Cheikha Rimitti, singer: born Tessala, Algeria 8 May 1923; (two sons, one daughter); died Paris 15 May 2006.
Cheikha Rimitti was one of the most important figures in Algerian rai music, and considered one of the greatest of all the cheikhas (the female singers of western Algeria, whose earthy vocal styles provided snapshots of everyday life around the sea-port of Oran), so it is fitting that she recorded her last album, N'ta Goudami ("Face Me", 2006), at the Boussif studios in Oran, the birthplace of rai music.
Rimitti's life was one of triumph over adversity. She grew up an orphan in the western Algerian town of Relizane, her parents having died when she was very young. Nicknamed Saâdia ("happy one" or "the blessed") she spent her formative years sleeping rough and would often seek shelter in the tombs of local marabouts (saints). She said later of her early hand-to-mouth existence that it taught her how to survive.
During her teens she roamed the Algerian countryside with a troupe of Hamadcha musicians, mostly performing quasi-religious trance dances. She became known as a seductive dancer, famed for her ability to balance trays of glasses on her head whilst gamely shaking her hips. She went on to perform in all-women groups called meddahates who sang devotional songs praising the prophet or local saint, and also (more daringly) with the shikhat, who performed for men and women at festivals, weddings, births and circumcisions.
The latter were frowned upon in respectable Algerian society because performances would often hint at private intimacies. Troupes would consist of up to 10 women, both singers and dancers, who would lead secretive existences, adopting nicknames and refraining from showing their faces on album and tape covers.
Her stage name came about by chance during a religious festival called a wa'ada near a shrine dedicated to Sidi Abed, the patron saint of the Sidi region. Rain had disrupted the ceremony and she and her fellow musicians took refuge in a canteen. She was recognised by the (mainly) French customers who suggested she buy them all a round of drinks.
What happened next is a little hazy. According to some accounts she asked for a panache (a shandy), and then kept saying "remettez panache madame, remettez, remettez", until the words formed into a song that she sang to her audience's delight. Another version is that this was in fact a line to a popular song: "Madame, remettez un panache!" ("Another shandy, barmaid, another!") But either way, the aud- ience misinterpreted "remettez" for "rimitti" and began singing "Rimitti, it's the singer Rimitti!" "I became Rimitti thanks to alcohol," she stated proudly in many interviews.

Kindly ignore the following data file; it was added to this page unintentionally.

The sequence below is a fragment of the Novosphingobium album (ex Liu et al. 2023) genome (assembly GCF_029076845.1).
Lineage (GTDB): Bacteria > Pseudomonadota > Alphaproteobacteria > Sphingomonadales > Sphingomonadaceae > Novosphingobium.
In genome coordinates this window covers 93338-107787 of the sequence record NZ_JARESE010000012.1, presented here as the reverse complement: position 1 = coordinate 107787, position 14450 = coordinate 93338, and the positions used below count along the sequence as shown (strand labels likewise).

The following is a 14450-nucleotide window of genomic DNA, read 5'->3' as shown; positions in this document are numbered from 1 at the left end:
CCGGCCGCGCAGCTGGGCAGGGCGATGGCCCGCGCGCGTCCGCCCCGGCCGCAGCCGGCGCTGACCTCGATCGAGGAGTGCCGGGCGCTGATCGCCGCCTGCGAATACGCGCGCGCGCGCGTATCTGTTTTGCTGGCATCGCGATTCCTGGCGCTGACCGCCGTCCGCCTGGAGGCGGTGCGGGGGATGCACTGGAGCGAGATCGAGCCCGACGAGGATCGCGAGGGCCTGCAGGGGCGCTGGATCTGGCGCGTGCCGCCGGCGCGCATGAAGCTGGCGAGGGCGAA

Not only did 1954 see the start of the bloody Algerian war of independence, it also spawned one of her most controversial hits "Charrag Gatta" ("Tear, lacerate") which was a thinly veiled encouragement to young women to lose their virginity. Although shocking to some, it reflected the shikhat's streetwise philosophy; their ambiguous references often managing to avoid the censorship knife.
Often fastened on to earthy Berber rhythms, utilising the rasping gasba (rosewood flute) and pummelling guellal drums, Rimitti's down and dirty lyrics ("he scratched my back so I gave him my all") and razor-sharp wordplay provided inspiration for many up and coming rai artists such as Cheb Khaled and Rachid Taha - whose tough rural vocal style mirrored Rimitti's own manly rasp.
Her popularity waned in the Sixties and Seventies, although she managed to keep hold of a grass-roots fan base, becoming a jobbing performer at weddings, and various other celebrations. A life-changing experience occurred during the Sixties when she was involved in a horrendous car crash driving back from a concert in Algiers. Three of her musicians died and she was put into a coma. The experience manifested itself in lyrical form on the track "Daouni" ("They Took Me") on her last, and (some consider) best album. In 1976, after a pilgrimage to Mecca, she gave up alcohol, cigarettes, and other sins of the flesh, and earned the respected title of hadja.
She had to wait until 1986 for her big international break when she was invited to perform at a prestigious rai concert in the French city of Bobigny. Official acceptance finally occurred in 1994 when she performed at the Institut du Monde Arabe in Paris. The wait must have seemed like an eternity, especially as young rai artists such as Khaled, Cheb Mami, Sahraoui, and Fadela had since managed to propel rai out of the ghetto and on to the world stage. "I've been robbed by the Cheb [young] generation," she said in a recent interview, believing many of her songs to have been pinched by the younger singers.
However, her first electric rai album, Sidi Mansour (1994), recorded with Robert Fripp and Flea (of the Red Hot Chili Peppers) saw her embrace the modern world with a vengeance, and finally gave her music the credibility she craved. The year 2000 saw the release of one of her finest albums, Nouar ("Flowers") - a perfect blend of rai's rural origins and clever, minimal electronica.
Her last album N'ta Goudami looked the most likely to garner her genuine commercial success at home and abroad, and a string of summer dates had beckoned for "la mamie du rai" ("the mother of rai"). She had been due to appear in London at a Late Night Prom with Radio Tarifa on 4 August.
Phil MeadleyReuse content